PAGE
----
In his last letter to his parents, received early in December, Corporal Kelly reported that his organization was being moved from Manila to the interior of Mindanao.  He said that a new airport was being built on the site of a big pineapple plantation.

However, the Japanese must have attacked just about the time the Americans got to Mindanao, and government censorship has prevented any information from coming out.  It is quite possible that a large part of the American forces on Mindanao were flown to safety, as there were supposed to be plenty of big bombers there.

It is also possible that the Americans managed to escape to the interior of Mindanao, which is a very large island, and where the Americans, if helped by friendly natives, could live indefinitely.  The Japs do not have sufficient troops to completely occupy the big island, but only have forces in the principal ports.

Despite these favorable circumstances, Mr. and Mrs. Kelly are seriously worried over the fate of their son.  They can only hope that he will eventually make his way to some part of the western Pacific still controlled by the whites, and that in due time he will have a chance to write home.

Source:  LeMars Globe-Post, February 19, 1942 (photograph included)


Mr. and Mrs. O. M. Kelly have received their first direct word from their son, Bob Kelly, a prisoner of war in a Jap prison camp.

The joy was dampened by his report that he had been sick. The post card gives the additional information, however, that he is in a hospital and getting better.

The card was handled by the Red Cross through the Swiss legation. The Swiss are neutrals and maintain diplomatic relations with Japan. The card bears some neat Japanese lettering which nobody can read and the stamp of the U. S. Censor.

A space is provided for the signature of the prisoner, and Mr. and Mrs. Kelly say that the writing is unquestionably Bob’s. It is in ink and quite firm and clear, and not the writing of a very sick person.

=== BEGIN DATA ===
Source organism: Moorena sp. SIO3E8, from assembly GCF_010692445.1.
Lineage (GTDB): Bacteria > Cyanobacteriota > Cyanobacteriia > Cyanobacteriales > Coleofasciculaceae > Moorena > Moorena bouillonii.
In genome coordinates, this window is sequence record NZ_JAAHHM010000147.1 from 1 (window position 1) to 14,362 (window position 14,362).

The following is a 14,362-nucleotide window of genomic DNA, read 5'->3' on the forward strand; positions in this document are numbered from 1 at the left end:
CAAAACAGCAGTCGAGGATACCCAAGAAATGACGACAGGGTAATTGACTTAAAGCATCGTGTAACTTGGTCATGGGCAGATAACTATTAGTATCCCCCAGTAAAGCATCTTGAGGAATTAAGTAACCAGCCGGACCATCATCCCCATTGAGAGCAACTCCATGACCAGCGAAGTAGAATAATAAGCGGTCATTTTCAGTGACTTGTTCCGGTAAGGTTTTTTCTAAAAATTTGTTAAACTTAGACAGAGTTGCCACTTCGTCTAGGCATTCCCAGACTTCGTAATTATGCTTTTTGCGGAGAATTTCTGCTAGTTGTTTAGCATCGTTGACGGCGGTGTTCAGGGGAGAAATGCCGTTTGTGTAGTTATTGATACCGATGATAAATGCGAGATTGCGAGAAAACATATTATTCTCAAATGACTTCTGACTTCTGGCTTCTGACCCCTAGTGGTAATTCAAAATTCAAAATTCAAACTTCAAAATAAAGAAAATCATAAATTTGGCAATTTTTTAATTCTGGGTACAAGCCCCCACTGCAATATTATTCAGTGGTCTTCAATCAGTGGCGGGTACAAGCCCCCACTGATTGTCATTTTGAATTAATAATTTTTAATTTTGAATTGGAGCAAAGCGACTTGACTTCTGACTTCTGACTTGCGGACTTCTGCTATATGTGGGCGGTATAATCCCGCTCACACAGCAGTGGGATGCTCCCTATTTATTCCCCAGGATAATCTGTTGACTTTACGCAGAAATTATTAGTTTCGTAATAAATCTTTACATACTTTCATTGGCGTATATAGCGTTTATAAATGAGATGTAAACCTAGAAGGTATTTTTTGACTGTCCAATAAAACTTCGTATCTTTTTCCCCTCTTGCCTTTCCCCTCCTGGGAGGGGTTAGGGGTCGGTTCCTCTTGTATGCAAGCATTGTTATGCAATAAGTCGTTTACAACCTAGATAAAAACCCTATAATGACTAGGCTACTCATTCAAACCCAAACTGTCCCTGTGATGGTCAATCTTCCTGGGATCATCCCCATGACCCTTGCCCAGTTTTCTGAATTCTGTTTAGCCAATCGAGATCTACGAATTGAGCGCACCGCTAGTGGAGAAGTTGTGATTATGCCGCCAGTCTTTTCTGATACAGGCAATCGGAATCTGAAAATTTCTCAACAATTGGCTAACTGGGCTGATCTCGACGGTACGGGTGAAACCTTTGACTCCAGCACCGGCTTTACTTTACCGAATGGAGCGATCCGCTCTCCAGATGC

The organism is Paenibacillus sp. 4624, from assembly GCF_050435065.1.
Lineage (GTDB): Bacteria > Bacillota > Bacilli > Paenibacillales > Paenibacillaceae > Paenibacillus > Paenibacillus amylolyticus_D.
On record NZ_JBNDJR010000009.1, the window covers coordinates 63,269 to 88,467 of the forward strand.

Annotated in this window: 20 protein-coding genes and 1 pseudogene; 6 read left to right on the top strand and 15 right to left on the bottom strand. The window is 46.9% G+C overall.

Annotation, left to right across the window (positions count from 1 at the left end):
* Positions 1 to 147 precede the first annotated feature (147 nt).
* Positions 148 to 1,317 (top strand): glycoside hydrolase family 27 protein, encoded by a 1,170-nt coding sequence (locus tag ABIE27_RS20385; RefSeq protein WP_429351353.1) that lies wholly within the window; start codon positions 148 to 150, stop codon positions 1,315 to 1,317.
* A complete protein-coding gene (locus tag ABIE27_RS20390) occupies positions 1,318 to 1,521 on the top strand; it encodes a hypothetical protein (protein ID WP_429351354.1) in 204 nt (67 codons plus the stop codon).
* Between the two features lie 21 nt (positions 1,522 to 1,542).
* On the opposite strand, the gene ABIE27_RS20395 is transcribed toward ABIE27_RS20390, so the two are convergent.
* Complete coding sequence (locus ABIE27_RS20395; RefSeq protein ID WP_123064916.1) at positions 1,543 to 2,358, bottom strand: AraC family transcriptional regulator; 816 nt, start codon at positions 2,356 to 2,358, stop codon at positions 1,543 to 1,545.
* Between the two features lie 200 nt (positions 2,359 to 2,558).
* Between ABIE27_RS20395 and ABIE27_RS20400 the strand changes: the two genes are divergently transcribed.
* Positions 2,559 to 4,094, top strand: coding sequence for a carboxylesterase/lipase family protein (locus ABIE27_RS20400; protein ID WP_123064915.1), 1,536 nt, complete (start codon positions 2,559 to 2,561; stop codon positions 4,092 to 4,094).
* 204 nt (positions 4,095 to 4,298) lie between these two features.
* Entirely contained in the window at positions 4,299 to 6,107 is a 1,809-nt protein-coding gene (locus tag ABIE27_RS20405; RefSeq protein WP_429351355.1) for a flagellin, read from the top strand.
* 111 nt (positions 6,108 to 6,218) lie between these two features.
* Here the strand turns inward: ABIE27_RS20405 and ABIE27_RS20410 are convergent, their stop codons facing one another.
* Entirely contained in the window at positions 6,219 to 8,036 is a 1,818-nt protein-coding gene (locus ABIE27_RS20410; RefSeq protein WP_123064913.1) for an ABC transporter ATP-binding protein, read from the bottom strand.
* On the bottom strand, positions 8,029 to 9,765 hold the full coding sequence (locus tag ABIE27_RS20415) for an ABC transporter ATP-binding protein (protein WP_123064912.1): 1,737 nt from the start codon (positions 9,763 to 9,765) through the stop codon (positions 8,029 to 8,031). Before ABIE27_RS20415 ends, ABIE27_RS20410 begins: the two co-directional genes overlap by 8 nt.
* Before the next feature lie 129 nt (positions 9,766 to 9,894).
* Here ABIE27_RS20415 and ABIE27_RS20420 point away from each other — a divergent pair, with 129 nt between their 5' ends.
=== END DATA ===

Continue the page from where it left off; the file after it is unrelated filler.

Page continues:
Prisoners are not allowed to write their own messages. The Japs apparently fear that code might be worked in. Instead, there are various stock messages and the ones not applying are x-ed out with a typewriter.

The message came through was as follows:
1. I am interned at the Philippine Military Prison Camp # 1.
2. My health is poor.
3. I am sick, in hospital.
4. I am improving.
The prisoner was also allowed to add two lines of personal information or greeting to his family; nothing relating to his experiences of his present situation.

Source: LeMars Globe-Post,
August 12, 1943

Victor Peters, Norman DeJager Wounded

Edward Kelly Missing

Mr. and Mrs. O. M. Kelly were notified by the War Department on Thursday that their son, Pfc. Edward Kelly, is missing in action in Germany since April 12.

Pfc. Kelly entered the service in June, 1942, and was sent overseas in January, 1945. His parents believe he is either a member of General Patton’s Third Army or the Seventh Army but have no definite assurance of this fact.

Their other son, Pfc. Robert Kelly, has been a prisoner of war in Jap territory since the spring of 1942 and word received in January this year stated he had been moved to a prison camp on Honshu Island.

Source: LeMars Semi-Weekly Sentinel, April 27, 1945